The Royal Palace in Phnom Penh was beautiful. Through the madness of ticket queues (one for Cambodians, one for visitors), Cindy and I somehow emerged the the very first people to enter compound, and for a precious few moments, we had the palace to ourselves.
Kampot didn’t look like much at first sight; wide, dusty roads with little traffic, old French architecture with sun-bleached paint peeling off the walls, and seemingly no pedestrians. So why did we come to Kampot?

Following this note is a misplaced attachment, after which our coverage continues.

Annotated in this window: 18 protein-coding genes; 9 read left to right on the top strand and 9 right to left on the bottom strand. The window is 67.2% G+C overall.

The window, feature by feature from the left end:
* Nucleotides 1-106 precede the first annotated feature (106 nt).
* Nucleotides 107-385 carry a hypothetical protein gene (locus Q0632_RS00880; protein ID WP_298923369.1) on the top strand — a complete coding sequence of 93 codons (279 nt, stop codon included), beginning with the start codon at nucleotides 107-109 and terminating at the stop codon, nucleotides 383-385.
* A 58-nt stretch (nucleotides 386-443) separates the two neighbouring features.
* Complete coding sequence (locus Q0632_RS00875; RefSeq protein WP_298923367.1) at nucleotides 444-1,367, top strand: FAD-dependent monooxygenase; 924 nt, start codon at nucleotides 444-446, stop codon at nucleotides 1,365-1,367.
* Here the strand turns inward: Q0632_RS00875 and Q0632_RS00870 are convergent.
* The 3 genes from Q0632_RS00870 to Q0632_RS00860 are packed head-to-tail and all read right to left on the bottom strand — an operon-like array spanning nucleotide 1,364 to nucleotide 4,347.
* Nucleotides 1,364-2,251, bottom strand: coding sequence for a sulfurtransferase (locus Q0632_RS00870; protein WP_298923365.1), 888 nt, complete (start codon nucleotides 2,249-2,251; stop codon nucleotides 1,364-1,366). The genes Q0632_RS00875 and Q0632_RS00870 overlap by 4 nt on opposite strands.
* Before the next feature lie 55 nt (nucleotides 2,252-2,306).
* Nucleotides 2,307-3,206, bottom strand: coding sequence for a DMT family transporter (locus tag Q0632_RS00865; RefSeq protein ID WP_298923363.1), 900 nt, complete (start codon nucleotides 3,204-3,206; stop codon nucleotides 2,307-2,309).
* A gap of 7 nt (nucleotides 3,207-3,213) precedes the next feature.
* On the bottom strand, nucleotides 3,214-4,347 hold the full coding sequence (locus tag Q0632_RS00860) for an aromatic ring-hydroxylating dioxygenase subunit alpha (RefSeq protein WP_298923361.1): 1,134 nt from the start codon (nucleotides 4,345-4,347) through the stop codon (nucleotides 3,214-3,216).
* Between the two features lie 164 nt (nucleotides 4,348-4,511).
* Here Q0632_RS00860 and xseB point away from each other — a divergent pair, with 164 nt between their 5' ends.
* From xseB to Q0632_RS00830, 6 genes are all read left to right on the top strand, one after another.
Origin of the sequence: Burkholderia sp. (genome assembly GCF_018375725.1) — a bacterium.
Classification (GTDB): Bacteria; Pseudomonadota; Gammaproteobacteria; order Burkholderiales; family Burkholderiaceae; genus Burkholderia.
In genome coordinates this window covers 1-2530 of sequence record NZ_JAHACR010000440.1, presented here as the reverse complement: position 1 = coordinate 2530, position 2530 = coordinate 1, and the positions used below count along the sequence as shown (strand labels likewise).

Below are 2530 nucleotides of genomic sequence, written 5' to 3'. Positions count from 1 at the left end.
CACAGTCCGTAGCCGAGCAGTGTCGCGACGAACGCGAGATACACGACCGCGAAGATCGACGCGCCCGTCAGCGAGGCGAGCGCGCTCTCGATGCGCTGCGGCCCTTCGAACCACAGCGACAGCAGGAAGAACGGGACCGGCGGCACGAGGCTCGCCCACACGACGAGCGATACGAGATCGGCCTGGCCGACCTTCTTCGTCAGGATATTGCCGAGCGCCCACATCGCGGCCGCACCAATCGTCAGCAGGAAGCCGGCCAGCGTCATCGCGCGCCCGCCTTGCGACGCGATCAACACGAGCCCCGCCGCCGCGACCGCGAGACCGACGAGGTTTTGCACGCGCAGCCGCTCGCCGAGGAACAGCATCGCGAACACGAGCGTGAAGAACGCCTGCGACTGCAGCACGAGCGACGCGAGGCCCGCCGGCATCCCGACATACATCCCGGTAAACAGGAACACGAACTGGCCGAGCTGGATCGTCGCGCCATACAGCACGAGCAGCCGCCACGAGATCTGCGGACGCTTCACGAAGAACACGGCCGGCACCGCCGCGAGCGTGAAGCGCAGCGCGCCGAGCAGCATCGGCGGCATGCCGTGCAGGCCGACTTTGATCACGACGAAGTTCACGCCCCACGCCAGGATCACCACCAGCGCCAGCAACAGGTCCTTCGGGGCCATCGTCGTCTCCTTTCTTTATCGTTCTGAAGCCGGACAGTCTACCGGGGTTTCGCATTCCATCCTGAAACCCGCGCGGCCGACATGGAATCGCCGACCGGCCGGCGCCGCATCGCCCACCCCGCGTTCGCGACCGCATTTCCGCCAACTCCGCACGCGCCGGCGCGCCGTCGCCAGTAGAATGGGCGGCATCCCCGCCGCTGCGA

A shadow loomed over me. I looked up from my book. As I expected, it was a Cambodian woman with a basket full of fresh lobster for sale.
They were building the train before our eyes. A bamboo tray as big as a queen size bed, four steel train wheels, and a simple motor that might have belonged on a motorbike. In less than a minute, our ride was ready. This was going to be insane…
Stone sentinels stood on guard, their watch lasting nearly a thousand years. They growled with fierce monkey heads, armed with swords, helmeted and armoured in stone scales. Apsara, Angkor dancers, added their watch over the temples.